Macaron- a popular French delicate cookie made of egg whites, sugar and ground almond.
For clarity, I have drawn a diagram to illustrate the two terms that I will use to refer the parts of the macaron in the contents below.
Ever since the day my kindhearted friend brought me macarons of flavors I specified from a patisserie in Paris that I directed her to visit, traces of these sinfully delicious treats have lingered in my palate. Macaron Day (macarondaynyc.com), an event in which many prominent bakeries located in NYC give their customers complimentary macarons for free, was an opportunity too incredible to pass on for me to rediscover this impeccable taste that has been haunting me in my dreams.
1. Texture- the cookie should be crispy on the outside, and soft and gooey on the inside. Its surface should crumble lightly as my teeth carefully sink into this delicate pastry. The consistency of the cookie’s texture is a highly crucial element that is often overlooked by many patisseries, which produce macarons with the parts adjacent to the more liquid center filling hard and dense.
Sandwiched by the cookies is the center filling that should stay light and fluffy but not thick and dense. In other words, as I bite into the macaron, I should feel no resistance or barrier even as I have reached the filling.
2. Flavor- a macaron should not be overly sweet but fragrant. For example, when you enjoy an orange flavored macaron, you should taste the aroma of the zest and the citrus of the flesh of an orange, but not a saccharine, sugary taste that makes you feel as if the macaron is made of much sugar and little orange.
6. Bisous Ciao Macaron: Caramel and Chocolate Macaron
An adorable shop that sells nothing but macarons, Bisous Ciao Macaron set aside special macarons to give to customers; the question is, however, whether these macarons were especially good to woo the customers to purchase its other macarons, or especially bad because of the fact that they were free. Either way, this “special” caramel and chocolate macaron that I received was nothing short of disaster.
The surface of the macaron showed no sign of crumbling when I first bit into it because the cookie was so hard and dense. Not only was it overly sweet, but it also had no flavor. Because caramel is made from sugar heated slowly at a low temperature, the macaron was supposed to have a slight but pleasant burn taste; however, the macaron had no flavor whatsoever, and the experience was as close to as that of eating spoonfuls of sugar. The chocolate filling was no better; its texture was thick as that of a ganache instead of light and fluffy. I felt that I had to apply more pressure as I reach the filling.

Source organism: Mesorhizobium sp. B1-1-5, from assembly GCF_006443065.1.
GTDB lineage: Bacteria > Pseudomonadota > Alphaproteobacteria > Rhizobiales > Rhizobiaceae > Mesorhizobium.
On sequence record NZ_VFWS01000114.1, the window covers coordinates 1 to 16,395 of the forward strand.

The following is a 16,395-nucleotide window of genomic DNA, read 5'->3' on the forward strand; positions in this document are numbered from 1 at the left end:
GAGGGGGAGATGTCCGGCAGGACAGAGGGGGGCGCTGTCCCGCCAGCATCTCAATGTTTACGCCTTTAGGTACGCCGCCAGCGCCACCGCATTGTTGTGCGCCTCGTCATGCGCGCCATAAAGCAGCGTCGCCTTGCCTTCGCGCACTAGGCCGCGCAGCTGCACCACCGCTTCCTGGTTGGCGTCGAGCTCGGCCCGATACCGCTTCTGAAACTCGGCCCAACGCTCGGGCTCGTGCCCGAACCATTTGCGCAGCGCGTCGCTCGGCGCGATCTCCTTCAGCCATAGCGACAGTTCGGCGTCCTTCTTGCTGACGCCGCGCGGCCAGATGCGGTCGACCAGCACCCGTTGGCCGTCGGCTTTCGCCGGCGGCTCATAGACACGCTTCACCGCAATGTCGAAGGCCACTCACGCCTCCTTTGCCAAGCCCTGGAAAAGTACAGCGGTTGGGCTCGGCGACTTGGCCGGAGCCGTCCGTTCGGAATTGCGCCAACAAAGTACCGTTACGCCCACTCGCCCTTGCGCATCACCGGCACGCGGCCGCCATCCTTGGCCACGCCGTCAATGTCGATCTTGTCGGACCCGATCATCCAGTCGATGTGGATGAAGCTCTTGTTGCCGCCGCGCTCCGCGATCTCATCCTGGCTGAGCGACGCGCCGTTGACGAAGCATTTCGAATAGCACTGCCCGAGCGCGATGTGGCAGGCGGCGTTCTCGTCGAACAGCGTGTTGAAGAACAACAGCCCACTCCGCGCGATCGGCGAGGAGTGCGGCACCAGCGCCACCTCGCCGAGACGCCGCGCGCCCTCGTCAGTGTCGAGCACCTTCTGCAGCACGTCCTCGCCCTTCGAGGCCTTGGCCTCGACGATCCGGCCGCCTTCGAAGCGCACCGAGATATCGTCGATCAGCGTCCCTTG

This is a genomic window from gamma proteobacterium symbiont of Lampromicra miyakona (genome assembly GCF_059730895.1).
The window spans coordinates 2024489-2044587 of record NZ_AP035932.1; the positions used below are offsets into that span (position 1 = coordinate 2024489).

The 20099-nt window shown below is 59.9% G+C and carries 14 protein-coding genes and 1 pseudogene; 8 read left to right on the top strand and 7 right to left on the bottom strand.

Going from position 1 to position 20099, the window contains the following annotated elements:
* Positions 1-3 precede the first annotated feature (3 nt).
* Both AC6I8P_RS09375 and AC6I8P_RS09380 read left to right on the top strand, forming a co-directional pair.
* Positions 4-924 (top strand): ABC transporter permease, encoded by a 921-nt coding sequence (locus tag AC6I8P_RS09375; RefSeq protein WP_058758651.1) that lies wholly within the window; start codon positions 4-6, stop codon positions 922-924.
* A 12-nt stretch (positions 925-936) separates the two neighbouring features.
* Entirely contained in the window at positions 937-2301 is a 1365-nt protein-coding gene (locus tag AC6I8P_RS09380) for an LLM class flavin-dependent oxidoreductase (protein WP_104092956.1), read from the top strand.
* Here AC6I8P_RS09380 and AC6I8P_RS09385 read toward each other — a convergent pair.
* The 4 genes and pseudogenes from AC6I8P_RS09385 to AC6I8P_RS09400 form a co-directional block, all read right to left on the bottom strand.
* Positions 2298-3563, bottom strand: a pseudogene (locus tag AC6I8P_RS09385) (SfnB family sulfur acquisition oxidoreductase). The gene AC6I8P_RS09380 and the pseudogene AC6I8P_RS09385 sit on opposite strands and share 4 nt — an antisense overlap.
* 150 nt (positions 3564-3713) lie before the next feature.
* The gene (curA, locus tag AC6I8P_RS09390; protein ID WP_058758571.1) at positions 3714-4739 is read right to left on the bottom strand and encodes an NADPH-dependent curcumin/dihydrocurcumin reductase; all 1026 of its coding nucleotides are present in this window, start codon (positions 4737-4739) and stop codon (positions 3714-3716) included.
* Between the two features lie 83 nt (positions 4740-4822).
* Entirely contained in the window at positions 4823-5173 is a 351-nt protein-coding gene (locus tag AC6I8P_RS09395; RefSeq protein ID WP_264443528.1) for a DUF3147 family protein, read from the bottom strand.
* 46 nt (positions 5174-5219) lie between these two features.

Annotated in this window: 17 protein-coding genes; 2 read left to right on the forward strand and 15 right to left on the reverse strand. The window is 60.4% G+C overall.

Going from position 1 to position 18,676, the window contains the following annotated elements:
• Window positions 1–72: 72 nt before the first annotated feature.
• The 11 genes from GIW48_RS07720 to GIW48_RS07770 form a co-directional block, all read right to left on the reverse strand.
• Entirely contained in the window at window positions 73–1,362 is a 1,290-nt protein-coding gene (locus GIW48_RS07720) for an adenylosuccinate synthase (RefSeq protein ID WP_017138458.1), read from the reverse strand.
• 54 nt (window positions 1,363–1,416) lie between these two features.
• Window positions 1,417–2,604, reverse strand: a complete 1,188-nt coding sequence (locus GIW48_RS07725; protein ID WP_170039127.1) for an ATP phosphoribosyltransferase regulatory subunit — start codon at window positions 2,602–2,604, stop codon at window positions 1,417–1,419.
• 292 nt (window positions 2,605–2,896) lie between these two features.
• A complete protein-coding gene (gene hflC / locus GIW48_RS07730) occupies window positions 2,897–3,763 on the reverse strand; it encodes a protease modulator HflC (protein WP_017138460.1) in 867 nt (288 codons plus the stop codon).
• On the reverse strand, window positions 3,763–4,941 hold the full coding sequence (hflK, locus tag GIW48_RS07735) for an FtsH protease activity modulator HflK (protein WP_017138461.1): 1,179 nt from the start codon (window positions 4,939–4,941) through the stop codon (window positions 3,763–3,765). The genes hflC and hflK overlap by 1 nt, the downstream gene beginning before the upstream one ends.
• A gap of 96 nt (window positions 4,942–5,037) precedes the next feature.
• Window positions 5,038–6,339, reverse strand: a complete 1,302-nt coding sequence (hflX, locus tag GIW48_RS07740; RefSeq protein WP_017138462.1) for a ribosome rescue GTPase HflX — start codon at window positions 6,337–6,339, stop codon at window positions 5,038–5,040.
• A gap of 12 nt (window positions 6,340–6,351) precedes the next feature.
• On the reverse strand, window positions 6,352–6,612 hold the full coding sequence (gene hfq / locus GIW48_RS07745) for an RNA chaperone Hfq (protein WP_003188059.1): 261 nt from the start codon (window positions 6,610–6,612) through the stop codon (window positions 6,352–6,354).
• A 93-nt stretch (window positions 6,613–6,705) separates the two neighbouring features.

Overall, my experience at Bisous Ciao Macaron was so appalling that, in the future, if I get another macaron from there for free, I would not even eat it for it would be nothing but empty calories.
5. DessertTruck Works: Praline Macaron
The cookie was hardly crispy on the outside, and the inside was soft and nice, but given the unimpressive outside, there wasn’t much contrast of which to take note. The macaron was overly sweet—it failed to capture the aromatic and nutty flavor of praline.
4. Cours La Reine: Yuzu Macaron.
The cookie was crispy on the outside, the surface crumbled as I sank my teeth into the macaron. The inside was soft and gooey, providing a pleasant contrast in texture; however, the cookie quickly became dense as I got close the center filling, and I had to use much force to reach the filling. The flavor of the macaron was disappointing as well— the macaron was overall on the sweet side—it had little fragrance of the yuzu. I wish Cours La Reine had exploited the tartness and citrusy flavor of the yuzu to produce a much more fragrant and refreshing macaron. Moreover, the macaron’s filling was not light or fluffy, but rather had the texture of marmalade. It contained bits of the yuzu zest that greatly enhanced the flavor of the filling, which, unfortunately, was covered by the overpowering sweetness of the macaron.
3. Bouchon Bakery: Caramel Macaron
Bouchon’s macaron, I would say, was rather unconventional. Its size was very big but not petite or delicate. The outside of the cookie had a nice crisp, and the inside was very gooey and soft. But the same problem arose as other macarons—the parts of the cookie that were adjacent to the filling were hard and dense. Bouchon kept its macarons in the fridge because of the highly creamy and thick filling in between the sandwiches of the macaron, making the filling to resemble ice cream and providing a nice contrast in temperature between the cookie and the filling. Although the macaron lacked impressive flavors and aromas, it was not overly sweet, which made eating it a much more pleasurable experience.
T1. Francois Payard Bakery & FC Chocolate Bar at the Plaza Hotel: Cranberry and Passion Fruit Macarons
Both establishments are owned by Francois Payard, a renowned pastry chef whose career has been highly successful in America. The Passion Fruit Macaron’s texture was close to being impeccable- the cookie was crispy on the outside and soft in the inside, but the cookie’s texture got dense as it got close to the center filling. Its flavor, however, made up for its fault in texture; at the first bite, the Passion Fruit Macaron was only a little bit sweet, but its citrusy taste and fruity aroma quickly filled up my palate and left a pleasant aftertaste, as if it was wooing me to quickly take another bite. Moreover, the Cranberry Macaron was tart and slightly sweet, and its fruity filling added another dimension to the macaron. Overall, eating these fruit-flavored macarons by Francois Payard was like eating their corresponding fruits, but only more sinfully delicious.